“Throughout the 1970s I had been working mainly on black holes. However, in 1981 my intrest in origin of universe was reawakened when I attended conference on cosmology in Vatican. The Catholic church had made a bad mistake with Galileo when it tried to lay down the law on a question of science, declaring that the sun went aroung the Earth. Now, centuries later, it had decided to be better to invite a nuber of experts to advice in on cosmology.
At the end of the conference the participants were granted an audience with the pope. He told us that it was okay to study the evolution of the universe after the big band, but we should not inquire into the big bang itself because that was the moment of creation and therefore the work of God.
I was glad then that he did not know the subject of the talk I had just given in the conference. I had no desire to share the fate of the Galileo; I have a lot of sympathy with Galileo, partly because I was born exatly three hundred years after his death.” S, Hawking. pg.73, The Theory of Everything
When he was diagnosed with motor neurone disease aged just 21, Stephen Hawking was only expected to live a few years. He will be 70 this month, and in an exclusive interview with New Scientist he looks back on his life and work
STEPHEN HAWKING is one of the world’s greatest physicists, famous for his work on black holes. His condition means that he can now only communicate by twitching his cheek. His responses to the questions are followed by our own elaboration of the concepts he describes.
What has been the most exciting development in physics during the course of your career?
COBE‘s (COsmic Background Explorer) discovery of tiny variations in the temperature of the cosmic microwave background and the subsequent confirmation by WMAP that these are in excellent agreement with the predictions of inflation. The Planck satellite may detect the imprint of the gravitational waves predicted by inflation. This would be quantum gravity written across the sky.
New Scientist writes: The COBE and WMAP satellites measured the cosmic microwave background (CMB), the afterglow of the big bang that pervades all of space. Its temperature is almost completely uniform – a big boost to the theory of inflation, which predicts that the universe underwent a period of breakneck expansion shortly after the big bang that would have evened out its wrinkles.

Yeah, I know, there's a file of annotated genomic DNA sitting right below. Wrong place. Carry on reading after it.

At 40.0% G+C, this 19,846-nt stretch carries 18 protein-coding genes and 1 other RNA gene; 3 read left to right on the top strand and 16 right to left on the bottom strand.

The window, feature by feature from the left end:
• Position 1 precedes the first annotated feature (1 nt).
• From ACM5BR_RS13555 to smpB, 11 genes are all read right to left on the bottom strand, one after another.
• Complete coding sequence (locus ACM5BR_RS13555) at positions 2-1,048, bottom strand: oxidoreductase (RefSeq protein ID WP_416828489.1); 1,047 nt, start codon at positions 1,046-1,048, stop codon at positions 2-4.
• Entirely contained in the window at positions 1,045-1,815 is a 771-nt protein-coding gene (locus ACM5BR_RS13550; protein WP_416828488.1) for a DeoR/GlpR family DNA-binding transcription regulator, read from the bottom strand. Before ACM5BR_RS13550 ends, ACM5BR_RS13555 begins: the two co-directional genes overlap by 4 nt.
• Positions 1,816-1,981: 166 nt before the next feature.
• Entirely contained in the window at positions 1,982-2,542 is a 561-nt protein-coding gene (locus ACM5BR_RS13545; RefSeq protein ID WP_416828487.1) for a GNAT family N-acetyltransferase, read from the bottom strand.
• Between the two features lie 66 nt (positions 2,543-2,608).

If inflation did happen, it should have sent ripples through space-time –gravitational waves – that would cause variations in the CMB too subtle to have been spotted so far. The Planck satellite, the European Space Agency’s mission to study the CMB even more precisely, could well see them.
Einstein referred to the cosmological constant as his “biggest blunder”. What was yours?
I used to think that information was destroyed in black holes. But the AdS/CFT correspondence led me to change my mind. This was my biggest blunder, or at least my biggest blunder in science.
NS: Black holes consume everything, including information, that strays too close. But in 1975, together with the Israeli physicist Jakob Bekenstein, Hawking showed that black holes slowly emit radiation, causing them to evaporate and eventually disappear. So what happens to the information they swallow? Hawking argued for decades that it was destroyed – a major challenge to ideas of continuity, and cause and effect. In 1997, however, theorist Juan Maldacena developed a mathematical shortcut, the “Anti-de-Sitter/conformal field theory correspondence”, or AdS/CFT. This links events within a contorted space-time geometry, such as in a black hole, with simpler physics at that space’s boundary.
In 2004, Hawking used this to show how a black hole’s information leaks back into our universe through quantum-mechanical perturbations at its boundary, or event horizon. The recantation cost Hawking a bet made with fellow theorist John Preskill a decade earlier.
What discovery would do most to revolutionise our understanding of the universe?
The discovery of supersymmetric partners for the known fundamental particles, perhaps at the Large Hadron Collider. This would be strong evidence in favour of M-theory
If you were a young physicist just starting out today, what would you study?
I would have a new idea that would open up a new field.
What do you think most about during the day?
Women. They are a complete mystery.
To mark Hawking’s birthday, the Centre for Theoretical Cosmology, University of Cambridge, is hosting a symposium entitled “The State of the Universe” on 8 January (watch live at www.ctc.cam.ac.uk/hawking70/multimedia.html). An exhibition of his life and work opens at the Science Museum, London, on 20 January